# Tagged Questions

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### If each uncountable set $T$ has a countable subset, can we form $T$ by a union of countable subsets?

I was working my way through the set theory chapter in my Analysis textbook when I stumbled across these two theorems: Every infinite set has a countable subset A union of countable subsets ...
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### Enumeration of rational numbers

If $\Bbb Q=\{q_n:n\in \Bbb N\}$ be an enumeration of $\Bbb Q$, is it true that $|q_n|<1/n$ for infinitely many $n$? I just come up with this question, it seemed simple but I can't solve it. Is ...
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### Finite vs infinite distinction in Rudin's Analysis

I'm starting to self-study Rudin's Principles of Mathematical Analysis. I'm up to the second chapter, theorem 2.24. For any collection $\{G_i\}$ of open sets, $\bigcup_i^nG_i$ is open. For ...
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### Sets A and C with m-1 Elements

If A is a set with m elements and C is a set with one element, then A-C is a set with m-1 elements. What is a proof for this statement?
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### Proof Regarding Infinite Sets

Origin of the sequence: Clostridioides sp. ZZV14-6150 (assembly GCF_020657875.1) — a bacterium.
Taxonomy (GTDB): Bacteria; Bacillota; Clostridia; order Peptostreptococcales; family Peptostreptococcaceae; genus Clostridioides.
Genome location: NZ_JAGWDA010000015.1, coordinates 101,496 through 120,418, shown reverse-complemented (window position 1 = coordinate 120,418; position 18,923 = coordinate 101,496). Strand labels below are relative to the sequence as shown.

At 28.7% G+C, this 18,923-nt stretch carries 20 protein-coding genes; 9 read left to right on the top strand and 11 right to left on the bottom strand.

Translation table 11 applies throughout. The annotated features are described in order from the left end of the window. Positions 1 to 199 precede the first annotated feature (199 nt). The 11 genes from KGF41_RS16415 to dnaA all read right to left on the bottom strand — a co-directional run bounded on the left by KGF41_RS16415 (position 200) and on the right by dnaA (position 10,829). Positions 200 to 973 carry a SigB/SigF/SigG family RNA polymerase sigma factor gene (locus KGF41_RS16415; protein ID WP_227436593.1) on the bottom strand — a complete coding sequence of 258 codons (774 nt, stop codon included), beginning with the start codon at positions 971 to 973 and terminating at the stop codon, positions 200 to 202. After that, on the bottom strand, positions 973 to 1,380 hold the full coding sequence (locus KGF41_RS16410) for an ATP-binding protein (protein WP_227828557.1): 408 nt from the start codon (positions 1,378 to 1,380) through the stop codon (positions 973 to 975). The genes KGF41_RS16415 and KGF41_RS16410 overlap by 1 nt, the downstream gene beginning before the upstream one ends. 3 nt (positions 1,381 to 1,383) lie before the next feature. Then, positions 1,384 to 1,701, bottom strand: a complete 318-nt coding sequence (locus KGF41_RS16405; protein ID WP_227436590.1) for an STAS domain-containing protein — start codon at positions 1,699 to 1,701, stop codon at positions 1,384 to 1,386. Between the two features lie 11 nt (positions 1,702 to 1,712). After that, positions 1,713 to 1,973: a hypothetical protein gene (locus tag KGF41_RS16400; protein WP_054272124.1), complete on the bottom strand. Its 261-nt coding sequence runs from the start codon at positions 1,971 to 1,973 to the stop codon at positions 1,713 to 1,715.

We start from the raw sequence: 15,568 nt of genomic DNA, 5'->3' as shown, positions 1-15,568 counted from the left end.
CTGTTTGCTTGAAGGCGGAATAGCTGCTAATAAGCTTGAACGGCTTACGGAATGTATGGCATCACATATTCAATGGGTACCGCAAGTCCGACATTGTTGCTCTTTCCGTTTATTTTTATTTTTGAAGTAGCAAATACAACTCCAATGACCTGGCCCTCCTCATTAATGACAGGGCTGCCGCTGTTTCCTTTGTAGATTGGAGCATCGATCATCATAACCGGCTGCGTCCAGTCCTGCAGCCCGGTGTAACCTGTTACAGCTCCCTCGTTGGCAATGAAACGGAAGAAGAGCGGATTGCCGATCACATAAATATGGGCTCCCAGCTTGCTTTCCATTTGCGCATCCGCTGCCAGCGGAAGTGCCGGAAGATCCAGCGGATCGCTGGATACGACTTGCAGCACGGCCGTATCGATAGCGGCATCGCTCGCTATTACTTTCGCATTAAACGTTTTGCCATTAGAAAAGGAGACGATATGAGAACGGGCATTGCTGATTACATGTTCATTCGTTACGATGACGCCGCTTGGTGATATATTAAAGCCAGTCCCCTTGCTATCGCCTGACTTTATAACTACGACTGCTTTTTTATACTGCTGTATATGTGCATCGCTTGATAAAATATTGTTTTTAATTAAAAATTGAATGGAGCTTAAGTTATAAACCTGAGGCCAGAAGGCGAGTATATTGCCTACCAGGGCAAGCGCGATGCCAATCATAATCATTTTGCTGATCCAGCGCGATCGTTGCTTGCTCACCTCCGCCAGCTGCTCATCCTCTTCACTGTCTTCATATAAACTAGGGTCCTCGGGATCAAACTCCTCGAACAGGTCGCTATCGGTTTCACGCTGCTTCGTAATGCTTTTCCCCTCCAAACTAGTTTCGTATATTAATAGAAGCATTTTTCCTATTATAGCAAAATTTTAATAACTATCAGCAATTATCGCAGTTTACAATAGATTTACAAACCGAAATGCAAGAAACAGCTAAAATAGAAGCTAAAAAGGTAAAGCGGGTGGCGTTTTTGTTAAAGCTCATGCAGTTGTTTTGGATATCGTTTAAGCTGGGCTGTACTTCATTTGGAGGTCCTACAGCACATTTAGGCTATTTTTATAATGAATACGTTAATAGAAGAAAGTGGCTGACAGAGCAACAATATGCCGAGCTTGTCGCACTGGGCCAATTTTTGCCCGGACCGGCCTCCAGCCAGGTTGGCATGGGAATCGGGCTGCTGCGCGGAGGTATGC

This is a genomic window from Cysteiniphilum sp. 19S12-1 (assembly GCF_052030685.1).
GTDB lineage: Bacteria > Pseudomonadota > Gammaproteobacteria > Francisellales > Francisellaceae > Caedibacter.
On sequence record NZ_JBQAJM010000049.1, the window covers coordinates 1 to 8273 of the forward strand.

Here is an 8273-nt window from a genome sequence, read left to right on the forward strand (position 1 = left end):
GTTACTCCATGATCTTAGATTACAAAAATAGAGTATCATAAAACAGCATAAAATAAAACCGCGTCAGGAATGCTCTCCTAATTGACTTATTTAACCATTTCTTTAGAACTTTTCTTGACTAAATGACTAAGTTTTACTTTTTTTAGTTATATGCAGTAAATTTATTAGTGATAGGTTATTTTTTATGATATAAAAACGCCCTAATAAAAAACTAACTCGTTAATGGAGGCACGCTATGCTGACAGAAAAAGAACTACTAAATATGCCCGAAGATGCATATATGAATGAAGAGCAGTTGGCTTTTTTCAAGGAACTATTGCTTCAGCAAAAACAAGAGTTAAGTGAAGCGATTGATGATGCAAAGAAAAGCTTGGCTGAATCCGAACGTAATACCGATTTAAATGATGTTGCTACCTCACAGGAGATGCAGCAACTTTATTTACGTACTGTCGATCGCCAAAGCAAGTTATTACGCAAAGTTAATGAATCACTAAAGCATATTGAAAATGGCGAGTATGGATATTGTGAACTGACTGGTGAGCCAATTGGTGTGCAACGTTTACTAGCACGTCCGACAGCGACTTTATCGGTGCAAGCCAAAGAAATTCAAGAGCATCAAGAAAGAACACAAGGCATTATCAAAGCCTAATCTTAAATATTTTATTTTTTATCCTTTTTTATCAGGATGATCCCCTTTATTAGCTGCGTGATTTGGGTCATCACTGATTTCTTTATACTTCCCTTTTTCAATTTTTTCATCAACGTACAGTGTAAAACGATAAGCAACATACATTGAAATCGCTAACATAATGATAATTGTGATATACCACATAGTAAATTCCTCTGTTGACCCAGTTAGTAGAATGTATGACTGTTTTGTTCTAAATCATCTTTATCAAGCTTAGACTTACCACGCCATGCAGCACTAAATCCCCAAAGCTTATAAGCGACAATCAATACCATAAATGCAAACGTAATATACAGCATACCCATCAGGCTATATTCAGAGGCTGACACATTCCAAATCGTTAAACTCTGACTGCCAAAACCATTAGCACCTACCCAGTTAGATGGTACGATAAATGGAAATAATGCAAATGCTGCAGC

If A is an infinite set and B is a finite set prove that A-B is an infinite set.
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### Would this function be correct?

I want to express a function that for any x input, it outputs the nearest EVEN integer less than or equal to x. Would $g(x) = \{ \lfloor x \rfloor : 2 \mid x \}$ do the job properly? Read: $g(x)$ ...
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### Suppose $f: X \to Y$ and $g: Y \to Z$ are onto functions. Show that $g \circ f: X \to Z$ is onto

I feel like my solution isn't sufficient at the moment. --> For some x in X there exists a y in Y given by $f(x)=y$ because $f: X \to Y$ is onto. The same can be said for some y in Y existing as ...
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